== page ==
From Associate Administrator for Human Exploration and Operations William Gerstenmaier:
"The mission to find, capture and redirect an asteroid robotically,
and then visit it with astronauts to study it and return samples
takes advantage of expertise across all of NASA in an integrated
approach to exploration. Along with the scientific research and
technology demonstrations happening around the clock on the
International Space Station that are teaching us how humans can live
and work in space, this mission will give us valuable experience we
need in deep space operations to send humans to more distant
destinations in the solar system, including Mars. Through the balance
of this fiscal year, we will work to define an affordable mission
architecture. In Fiscal Year 2014, NASA will begin developing and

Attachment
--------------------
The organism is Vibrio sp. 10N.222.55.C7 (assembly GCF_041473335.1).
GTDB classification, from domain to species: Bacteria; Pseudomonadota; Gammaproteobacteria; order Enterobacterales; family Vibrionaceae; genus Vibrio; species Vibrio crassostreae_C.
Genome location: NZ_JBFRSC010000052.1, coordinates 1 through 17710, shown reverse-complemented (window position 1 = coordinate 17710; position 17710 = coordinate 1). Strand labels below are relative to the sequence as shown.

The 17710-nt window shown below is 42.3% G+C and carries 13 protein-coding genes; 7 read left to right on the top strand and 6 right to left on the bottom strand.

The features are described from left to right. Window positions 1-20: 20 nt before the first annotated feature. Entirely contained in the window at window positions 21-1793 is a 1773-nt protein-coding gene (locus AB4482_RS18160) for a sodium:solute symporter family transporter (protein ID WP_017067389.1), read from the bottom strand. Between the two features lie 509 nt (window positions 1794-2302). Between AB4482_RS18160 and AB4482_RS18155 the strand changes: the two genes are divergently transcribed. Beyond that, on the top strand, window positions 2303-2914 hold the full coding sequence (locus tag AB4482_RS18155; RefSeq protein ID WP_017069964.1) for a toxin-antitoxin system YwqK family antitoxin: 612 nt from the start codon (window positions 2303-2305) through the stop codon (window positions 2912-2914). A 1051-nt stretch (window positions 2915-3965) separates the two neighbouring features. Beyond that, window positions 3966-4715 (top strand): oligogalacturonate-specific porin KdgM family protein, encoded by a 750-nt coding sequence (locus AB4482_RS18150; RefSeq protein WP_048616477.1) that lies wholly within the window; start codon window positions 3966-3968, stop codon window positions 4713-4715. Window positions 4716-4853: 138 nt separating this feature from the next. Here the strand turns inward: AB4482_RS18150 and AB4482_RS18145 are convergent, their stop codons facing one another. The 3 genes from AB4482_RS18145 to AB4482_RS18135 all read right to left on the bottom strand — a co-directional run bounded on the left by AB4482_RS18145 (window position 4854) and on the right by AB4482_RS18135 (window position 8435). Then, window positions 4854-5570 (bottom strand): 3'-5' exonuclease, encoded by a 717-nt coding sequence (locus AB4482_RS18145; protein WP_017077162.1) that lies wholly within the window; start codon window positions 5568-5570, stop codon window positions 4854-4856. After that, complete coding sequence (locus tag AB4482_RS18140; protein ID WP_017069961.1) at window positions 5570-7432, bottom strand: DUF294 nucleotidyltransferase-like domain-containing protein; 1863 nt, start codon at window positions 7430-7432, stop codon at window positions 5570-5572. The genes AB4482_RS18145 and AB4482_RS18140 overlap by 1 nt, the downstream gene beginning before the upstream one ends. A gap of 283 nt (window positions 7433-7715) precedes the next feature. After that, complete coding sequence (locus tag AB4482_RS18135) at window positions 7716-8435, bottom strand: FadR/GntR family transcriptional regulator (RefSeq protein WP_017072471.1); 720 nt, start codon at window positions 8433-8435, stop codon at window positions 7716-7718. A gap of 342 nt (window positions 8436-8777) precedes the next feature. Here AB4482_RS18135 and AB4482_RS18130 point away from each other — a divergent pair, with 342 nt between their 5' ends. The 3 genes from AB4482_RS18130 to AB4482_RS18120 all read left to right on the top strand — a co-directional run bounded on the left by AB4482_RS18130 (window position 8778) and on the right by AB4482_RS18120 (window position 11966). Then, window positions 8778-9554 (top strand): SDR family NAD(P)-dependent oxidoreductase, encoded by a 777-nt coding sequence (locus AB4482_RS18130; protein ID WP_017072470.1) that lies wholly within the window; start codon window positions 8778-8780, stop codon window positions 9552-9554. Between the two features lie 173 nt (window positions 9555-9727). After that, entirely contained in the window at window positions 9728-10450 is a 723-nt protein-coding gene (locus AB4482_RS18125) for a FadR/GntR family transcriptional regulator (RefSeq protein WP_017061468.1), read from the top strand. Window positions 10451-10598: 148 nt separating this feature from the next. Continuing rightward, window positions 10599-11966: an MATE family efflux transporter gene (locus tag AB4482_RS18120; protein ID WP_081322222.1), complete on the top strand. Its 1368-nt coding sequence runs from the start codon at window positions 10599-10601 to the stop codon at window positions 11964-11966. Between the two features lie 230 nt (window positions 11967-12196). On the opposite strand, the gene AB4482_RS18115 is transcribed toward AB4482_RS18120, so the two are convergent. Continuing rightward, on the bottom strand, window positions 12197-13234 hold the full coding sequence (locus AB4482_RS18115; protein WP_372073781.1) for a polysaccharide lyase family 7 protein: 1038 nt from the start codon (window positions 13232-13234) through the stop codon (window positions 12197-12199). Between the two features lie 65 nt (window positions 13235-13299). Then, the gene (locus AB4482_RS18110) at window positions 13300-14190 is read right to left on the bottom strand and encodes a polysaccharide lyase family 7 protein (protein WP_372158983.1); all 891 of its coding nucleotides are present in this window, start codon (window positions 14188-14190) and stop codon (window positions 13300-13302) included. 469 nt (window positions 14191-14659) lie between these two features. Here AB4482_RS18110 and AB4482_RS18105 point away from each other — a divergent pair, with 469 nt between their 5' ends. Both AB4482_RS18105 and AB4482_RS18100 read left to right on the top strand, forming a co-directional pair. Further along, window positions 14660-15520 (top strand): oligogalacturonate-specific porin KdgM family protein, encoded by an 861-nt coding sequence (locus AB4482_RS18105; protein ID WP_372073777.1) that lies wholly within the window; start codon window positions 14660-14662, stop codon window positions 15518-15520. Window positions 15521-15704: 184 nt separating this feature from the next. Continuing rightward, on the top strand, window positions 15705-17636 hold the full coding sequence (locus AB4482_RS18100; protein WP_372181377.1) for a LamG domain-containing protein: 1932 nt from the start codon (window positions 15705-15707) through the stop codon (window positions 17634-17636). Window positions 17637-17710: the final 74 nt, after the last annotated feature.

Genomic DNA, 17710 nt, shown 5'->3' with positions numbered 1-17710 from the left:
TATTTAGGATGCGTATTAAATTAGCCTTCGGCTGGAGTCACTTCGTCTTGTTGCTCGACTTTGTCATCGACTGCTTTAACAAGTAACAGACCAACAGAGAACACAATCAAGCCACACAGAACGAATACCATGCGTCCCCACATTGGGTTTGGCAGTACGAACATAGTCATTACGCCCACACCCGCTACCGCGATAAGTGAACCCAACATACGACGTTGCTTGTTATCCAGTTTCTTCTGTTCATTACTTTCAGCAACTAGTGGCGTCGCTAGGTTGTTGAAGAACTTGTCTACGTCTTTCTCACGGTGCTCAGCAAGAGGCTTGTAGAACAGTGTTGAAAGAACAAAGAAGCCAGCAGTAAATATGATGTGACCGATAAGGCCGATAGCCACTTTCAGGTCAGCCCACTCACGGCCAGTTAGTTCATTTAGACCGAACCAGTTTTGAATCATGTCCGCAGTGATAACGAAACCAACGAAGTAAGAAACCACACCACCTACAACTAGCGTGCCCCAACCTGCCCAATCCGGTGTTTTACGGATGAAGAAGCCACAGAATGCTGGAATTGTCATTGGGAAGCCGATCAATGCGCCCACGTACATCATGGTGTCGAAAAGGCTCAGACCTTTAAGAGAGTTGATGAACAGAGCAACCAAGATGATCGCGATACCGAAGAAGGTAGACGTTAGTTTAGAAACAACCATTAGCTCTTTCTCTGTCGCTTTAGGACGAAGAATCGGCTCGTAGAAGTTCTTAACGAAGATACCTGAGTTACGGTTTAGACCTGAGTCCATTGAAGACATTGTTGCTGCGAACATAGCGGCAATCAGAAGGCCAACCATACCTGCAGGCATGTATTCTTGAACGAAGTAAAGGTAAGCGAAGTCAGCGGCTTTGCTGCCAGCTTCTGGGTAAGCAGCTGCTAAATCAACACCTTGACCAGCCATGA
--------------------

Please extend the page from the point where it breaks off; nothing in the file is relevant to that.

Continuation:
testing prototype capture mechanisms and concepts for crew
interactions with the asteroid."
From Associate Administrator for Science John Grunsfeld:
"The crucial first step in this endeavor is to enhance our ongoing efforts to identify and characterize near-Earth objects for scientific investigation and to find potentially hazardous asteroids and targets appropriate for capture. The capture mission will be a highly visible and significant collaboration of robotic and human exploration in translunar space."
From Associate Administrator for Space Technology Michael Gazarik:
"This mission accelerates our technology development activities in high-powered solar electric propulsion. The ambitious mission to rendezvous, capture and redirect a small asteroid to Earth-moon space could not be accomplished without solar electric propulsion technology. This technology also will support the commercial telecommunications and satellite industries, and is an essential step toward future NASA human and robotic exploration forays into deep space."
The NASA budget and supporting information are available at:
Media ContactDC Agle (818) 393-9011
Jet Propulsion Laboratory, Pasadena, Calif.